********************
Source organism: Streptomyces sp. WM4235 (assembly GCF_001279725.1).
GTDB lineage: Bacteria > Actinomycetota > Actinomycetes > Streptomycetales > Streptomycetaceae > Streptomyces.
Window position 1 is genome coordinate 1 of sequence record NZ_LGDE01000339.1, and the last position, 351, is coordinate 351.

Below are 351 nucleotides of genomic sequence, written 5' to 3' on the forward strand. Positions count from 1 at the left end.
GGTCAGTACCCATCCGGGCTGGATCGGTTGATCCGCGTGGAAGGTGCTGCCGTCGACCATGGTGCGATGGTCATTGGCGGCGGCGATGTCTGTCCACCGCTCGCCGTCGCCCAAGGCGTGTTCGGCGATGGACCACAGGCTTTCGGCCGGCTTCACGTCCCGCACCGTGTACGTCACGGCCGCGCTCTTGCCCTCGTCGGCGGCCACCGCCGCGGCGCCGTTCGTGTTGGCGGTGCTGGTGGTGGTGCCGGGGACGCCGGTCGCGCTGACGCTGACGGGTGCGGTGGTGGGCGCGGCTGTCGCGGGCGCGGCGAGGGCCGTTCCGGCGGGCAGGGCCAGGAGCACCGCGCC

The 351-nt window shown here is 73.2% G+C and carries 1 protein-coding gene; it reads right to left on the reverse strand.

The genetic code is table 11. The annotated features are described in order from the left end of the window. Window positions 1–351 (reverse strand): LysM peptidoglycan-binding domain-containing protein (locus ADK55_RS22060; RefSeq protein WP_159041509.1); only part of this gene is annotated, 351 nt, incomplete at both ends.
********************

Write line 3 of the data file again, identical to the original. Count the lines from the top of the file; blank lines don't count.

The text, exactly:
Window position 1 is genome coordinate 1 of sequence record NZ_LGDE01000339.1, and the last position, 351, is coordinate 351.